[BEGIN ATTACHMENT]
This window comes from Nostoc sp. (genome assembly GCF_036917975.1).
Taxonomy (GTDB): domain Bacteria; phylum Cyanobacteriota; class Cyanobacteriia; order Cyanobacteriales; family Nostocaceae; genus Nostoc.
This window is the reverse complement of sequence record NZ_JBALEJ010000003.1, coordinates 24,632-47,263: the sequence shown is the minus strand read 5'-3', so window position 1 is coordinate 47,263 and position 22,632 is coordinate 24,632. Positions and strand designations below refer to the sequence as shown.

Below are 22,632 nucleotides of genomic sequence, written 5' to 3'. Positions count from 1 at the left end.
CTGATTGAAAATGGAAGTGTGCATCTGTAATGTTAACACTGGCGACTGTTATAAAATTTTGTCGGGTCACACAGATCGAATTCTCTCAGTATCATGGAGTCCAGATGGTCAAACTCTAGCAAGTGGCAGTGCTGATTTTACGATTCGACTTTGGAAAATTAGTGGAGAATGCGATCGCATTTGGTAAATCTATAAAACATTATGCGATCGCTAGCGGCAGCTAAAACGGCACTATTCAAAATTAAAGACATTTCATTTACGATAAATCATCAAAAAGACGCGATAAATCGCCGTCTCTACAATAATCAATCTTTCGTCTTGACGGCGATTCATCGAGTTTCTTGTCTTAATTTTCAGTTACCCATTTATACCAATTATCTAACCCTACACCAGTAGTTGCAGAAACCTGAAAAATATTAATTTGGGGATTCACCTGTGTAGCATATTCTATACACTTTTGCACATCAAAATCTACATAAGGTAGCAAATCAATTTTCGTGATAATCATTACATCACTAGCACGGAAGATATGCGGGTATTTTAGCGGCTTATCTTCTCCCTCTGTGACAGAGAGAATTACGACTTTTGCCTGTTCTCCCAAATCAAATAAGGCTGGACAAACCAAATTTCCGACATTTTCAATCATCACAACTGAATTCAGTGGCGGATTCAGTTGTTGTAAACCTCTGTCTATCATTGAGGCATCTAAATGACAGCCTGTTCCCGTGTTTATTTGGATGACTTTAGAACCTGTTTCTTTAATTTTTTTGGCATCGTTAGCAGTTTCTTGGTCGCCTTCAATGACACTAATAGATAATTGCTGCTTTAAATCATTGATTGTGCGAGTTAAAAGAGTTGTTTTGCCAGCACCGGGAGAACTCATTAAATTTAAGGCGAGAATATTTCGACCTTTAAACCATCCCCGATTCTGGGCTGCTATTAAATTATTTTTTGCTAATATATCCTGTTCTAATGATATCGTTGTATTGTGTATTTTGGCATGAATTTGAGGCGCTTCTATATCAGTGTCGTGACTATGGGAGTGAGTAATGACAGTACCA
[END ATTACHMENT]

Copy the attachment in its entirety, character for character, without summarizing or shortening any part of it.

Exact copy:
This window comes from Nostoc sp. (genome assembly GCF_036917975.1).
Taxonomy (GTDB): domain Bacteria; phylum Cyanobacteriota; class Cyanobacteriia; order Cyanobacteriales; family Nostocaceae; genus Nostoc.
This window is the reverse complement of sequence record NZ_JBALEJ010000003.1, coordinates 24,632-47,263: the sequence shown is the minus strand read 5'-3', so window position 1 is coordinate 47,263 and position 22,632 is coordinate 24,632. Positions and strand designations below refer to the sequence as shown.

Below are 22,632 nucleotides of genomic sequence, written 5' to 3'. Positions count from 1 at the left end.
CTGATTGAAAATGGAAGTGTGCATCTGTAATGTTAACACTGGCGACTGTTATAAAATTTTGTCGGGTCACACAGATCGAATTCTCTCAGTATCATGGAGTCCAGATGGTCAAACTCTAGCAAGTGGCAGTGCTGATTTTACGATTCGACTTTGGAAAATTAGTGGAGAATGCGATCGCATTTGGTAAATCTATAAAACATTATGCGATCGCTAGCGGCAGCTAAAACGGCACTATTCAAAATTAAAGACATTTCATTTACGATAAATCATCAAAAAGACGCGATAAATCGCCGTCTCTACAATAATCAATCTTTCGTCTTGACGGCGATTCATCGAGTTTCTTGTCTTAATTTTCAGTTACCCATTTATACCAATTATCTAACCCTACACCAGTAGTTGCAGAAACCTGAAAAATATTAATTTGGGGATTCACCTGTGTAGCATATTCTATACACTTTTGCACATCAAAATCTACATAAGGTAGCAAATCAATTTTCGTGATAATCATTACATCACTAGCACGGAAGATATGCGGGTATTTTAGCGGCTTATCTTCTCCCTCTGTGACAGAGAGAATTACGACTTTTGCCTGTTCTCCCAAATCAAATAAGGCTGGACAAACCAAATTTCCGACATTTTCAATCATCACAACTGAATTCAGTGGCGGATTCAGTTGTTGTAAACCTCTGTCTATCATTGAGGCATCTAAATGACAGCCTGTTCCCGTGTTTATTTGGATGACTTTAGAACCTGTTTCTTTAATTTTTTTGGCATCGTTAGCAGTTTCTTGGTCGCCTTCAATGACACTAATAGATAATTGCTGCTTTAAATCATTGATTGTGCGAGTTAAAAGAGTTGTTTTGCCAGCACCGGGAGAACTCATTAAATTTAAGGCGAGAATATTTCGACCTTTAAACCATCCCCGATTCTGGGCTGCTATTAAATTATTTTTTGCTAATATATCCTGTTCTAATGATATCGTTGTATTGTGTATTTTGGCATGAATTTGAGGCGCTTCTATATCAGTGTCGTGACTATGGGAGTGAGTAATGACAGTACCA